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HS 204 Scheduling Production of Florida Vegetables1 Donald N. Maynard2 1. This document is HS 204, one of a series of the Horticultural Sciences Department, Florida Cooperative Extension Service, Institute of Food and Agricultural Sciences, University of Florida. Original publication date May 1995. Revised August 2006. Visit the EDIS Web Site at http://edis.ifas.ufl.edu. 2. Donald N. Maynard, Professor-Vegetable Crops Specialist, Gulf Coast Research and Education Center-Bradenton, Institute of Food and Agricultural Sciences, University of Florida, Gainesville 32611 The Institute of Food and Agricultural Sciences (IFAS) is an Equal Opportunity Institution authorized to provide research, educational information and other services only to individuals and institutions that function with non-discrimination with respect to race, creed, color, religion, age, disability, sex, sexual orientation, marital status, national origin, political opinions or affiliations. U.S. Department of Agriculture, Cooperative Extension Service, University of Florida, IFAS, Florida A. & M. University Cooperative Extension Program, and Boards of County Commissioners Cooperating. Larry Arrington, Dean Experienced vegetable growers have learned to time the harvest period of the crops that they grow to avoid unfavorable weather and to take advantage of market windows. On the other hand, when alternative or new crops are introduced into a production area, there may be little information or experience on which to base planting schedules and projected harvests.Likewise, new growers or experienced growers of other crops may have difficulty in determining the correct planting date of a new crop for a particular market. Many commercial seed catalogs provide days to maturity data as part of variety descriptions. These data correct for the area where the evaluation occurred, most commonly California or the northern United States. Unfortunately, days to harvest listed in seed catalogs may be quite misleading for Florida growers. Pumpkin production for Halloween is an excellent example of this situation. The market is fixed as the last two weeks of October and the product is fairly perishable under unprotected Florida conditions. Therefore, it is important to have the crop in prime condition for harvest on about October 15. Most pumpkins varieties listed in seed catalogs have from 100 to 120 days required for maturity. Using this information, pumpkins should be planted from June 15 to July 5. However, in trails conducted in central Florida, pumpkins required only 82 to 85 days from seeding and 79 days from transplanting to reach maturity. This means that seeding July 20 or transplanting on July 26 would result in an October 15 harvest. Accordingly, there is a two to five week discrepancy between listed times to maturity and actual times to maturity under Florida summer conditions. Many Florida production areas have distinct fall and spring seasons, and time to maturity is usually less for the fall season than for the spring season. For example, cucumbers, from seeding, at Leesburg required an average of 57 day for the spring crop but only 45 days for the fall crop. At Bradenton, tomatoes required an average of 90 days in the spring and 84 days from transplanting in the fall. Time of maturity within a production season varies from south to north on the peninsula. For example, peppers in the spring season required 94 days at Boynton Beach, 84 days at Immokalee, 75 days at Bradenton, and 74 days at Quincy from transplanting. Even though all of these plantings were for the spring season harvest, plantings were later in the season from southerly to northerly locations, and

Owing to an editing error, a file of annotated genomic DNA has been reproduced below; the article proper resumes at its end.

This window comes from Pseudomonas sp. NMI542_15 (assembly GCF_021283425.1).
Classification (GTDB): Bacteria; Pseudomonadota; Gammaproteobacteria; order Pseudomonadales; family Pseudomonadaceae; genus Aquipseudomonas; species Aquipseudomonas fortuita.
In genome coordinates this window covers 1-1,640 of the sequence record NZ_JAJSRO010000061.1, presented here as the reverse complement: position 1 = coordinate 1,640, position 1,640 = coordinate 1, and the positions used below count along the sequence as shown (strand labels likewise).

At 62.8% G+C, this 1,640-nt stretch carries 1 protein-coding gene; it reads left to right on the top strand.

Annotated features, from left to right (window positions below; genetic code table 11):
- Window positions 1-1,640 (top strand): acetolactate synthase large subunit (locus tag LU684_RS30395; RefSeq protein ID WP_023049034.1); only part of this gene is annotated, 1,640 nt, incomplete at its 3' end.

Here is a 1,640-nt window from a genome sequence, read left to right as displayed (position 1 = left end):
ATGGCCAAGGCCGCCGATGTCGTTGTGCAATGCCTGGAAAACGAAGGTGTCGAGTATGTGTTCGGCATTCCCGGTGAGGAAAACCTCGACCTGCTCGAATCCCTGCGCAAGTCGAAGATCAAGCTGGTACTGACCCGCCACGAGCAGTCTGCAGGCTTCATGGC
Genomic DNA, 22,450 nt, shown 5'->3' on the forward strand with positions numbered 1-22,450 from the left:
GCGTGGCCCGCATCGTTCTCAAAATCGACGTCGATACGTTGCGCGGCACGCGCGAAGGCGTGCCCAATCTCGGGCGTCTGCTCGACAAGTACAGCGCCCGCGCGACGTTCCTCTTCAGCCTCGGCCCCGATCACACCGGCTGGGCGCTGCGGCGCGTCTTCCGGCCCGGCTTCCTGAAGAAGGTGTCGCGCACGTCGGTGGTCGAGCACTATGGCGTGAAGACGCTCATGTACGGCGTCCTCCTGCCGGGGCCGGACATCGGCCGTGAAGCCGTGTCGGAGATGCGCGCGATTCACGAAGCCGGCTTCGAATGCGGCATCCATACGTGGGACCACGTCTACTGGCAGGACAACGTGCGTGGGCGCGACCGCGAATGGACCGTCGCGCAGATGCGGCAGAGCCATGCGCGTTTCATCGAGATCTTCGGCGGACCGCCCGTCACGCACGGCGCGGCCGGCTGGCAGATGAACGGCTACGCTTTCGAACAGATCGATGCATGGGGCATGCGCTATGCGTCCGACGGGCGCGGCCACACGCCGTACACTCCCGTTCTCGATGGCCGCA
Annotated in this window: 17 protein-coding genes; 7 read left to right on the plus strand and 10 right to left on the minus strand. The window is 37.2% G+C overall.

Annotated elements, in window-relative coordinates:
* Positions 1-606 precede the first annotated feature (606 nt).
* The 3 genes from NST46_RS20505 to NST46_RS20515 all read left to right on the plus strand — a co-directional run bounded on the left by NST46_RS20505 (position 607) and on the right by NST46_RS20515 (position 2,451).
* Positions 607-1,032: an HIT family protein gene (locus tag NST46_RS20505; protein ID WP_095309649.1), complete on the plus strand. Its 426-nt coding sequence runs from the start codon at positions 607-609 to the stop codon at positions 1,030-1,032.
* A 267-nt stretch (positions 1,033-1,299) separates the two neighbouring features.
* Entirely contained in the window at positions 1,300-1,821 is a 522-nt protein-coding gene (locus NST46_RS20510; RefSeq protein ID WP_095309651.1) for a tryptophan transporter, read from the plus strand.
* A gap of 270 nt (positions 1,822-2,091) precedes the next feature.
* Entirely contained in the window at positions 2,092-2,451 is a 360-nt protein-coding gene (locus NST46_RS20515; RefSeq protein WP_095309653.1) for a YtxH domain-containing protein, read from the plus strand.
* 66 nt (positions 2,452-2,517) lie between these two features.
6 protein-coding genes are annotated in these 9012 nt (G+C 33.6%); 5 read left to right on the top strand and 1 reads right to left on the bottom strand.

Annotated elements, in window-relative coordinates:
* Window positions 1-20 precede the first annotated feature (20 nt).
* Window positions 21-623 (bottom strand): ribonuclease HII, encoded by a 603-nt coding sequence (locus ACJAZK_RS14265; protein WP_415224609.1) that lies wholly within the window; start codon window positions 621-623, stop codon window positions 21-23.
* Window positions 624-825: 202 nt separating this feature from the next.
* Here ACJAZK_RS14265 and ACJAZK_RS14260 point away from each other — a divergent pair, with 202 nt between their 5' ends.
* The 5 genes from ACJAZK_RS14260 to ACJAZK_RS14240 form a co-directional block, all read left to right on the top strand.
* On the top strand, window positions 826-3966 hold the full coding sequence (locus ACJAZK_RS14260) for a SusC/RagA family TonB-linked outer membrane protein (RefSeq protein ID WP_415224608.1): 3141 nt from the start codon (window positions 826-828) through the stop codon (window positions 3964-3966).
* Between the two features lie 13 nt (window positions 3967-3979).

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Scheduling Production of Florida Vegetables 2 growing conditions improved as the season progressed, thereby reducing the number of days from transplanting to first harvest. In addition to the seasonal and geographic effects on maturity, varieties of nearly all vegetables may be classed as being early, midseason, or late in maturity. In some crops, early varieties may mature as much as a week or two earlier than late varieties. Because of the discrepancy between published and actual time to maturity and seasonal and site variations in days to maturity, the accompanying data were compiled from the annual Florida Agricultural Experiment Station Circulars on vegetable variety trail results that are listed in the References section. Note that the days to harvest is for the earliest-maturing varieties. When more than one years data are available, the days to harvest is an average. The range in days to maturity occurs because of year to year variation in weather and variation of planting time within a production season. References Lazin, M.B. 1983.Vegetable Variety Trial Results in Florida for 1981. Fla. Agr. Expt. Sta. Circ. S-304 Maynard, D. N. 1983 Vegetable Variety Trial Results in Florida for 1982. Fla. Agr. Expt. Stat. Circ. S-306 Maynard, D.N. 1984.Vegetable Trial Results in Florida for 1983. Fla. Agr.Expt. Sta.Circ. S-314 Maynard D.N. 1986. Vegetable Variety Trial Results in Florida for 1984. Fla .Agr. Expt. Sta. Circ. S-325 Maynard, D.N. 1987. Vegetable Variety Trial Results in Florida for 1985. Fla. Agr.. Expt. Sta. Circ. S-338 Maynard, D.N. 1987.Vegetable Variety Trial Results in Florida for 1986. Fla. Agr. Expt. Sta. Circ. S-341. Maynard, D.N. 1988 Vegetable Variety Trial Results in Florida for 1987. Fla. Agr. Expt. Stat. Circ. S-358 Maynard, D.N. 1989. Vegerable Variety Trial Results in Florida for 1988. Fla. Agr. Expt. Sta. Circ. S-363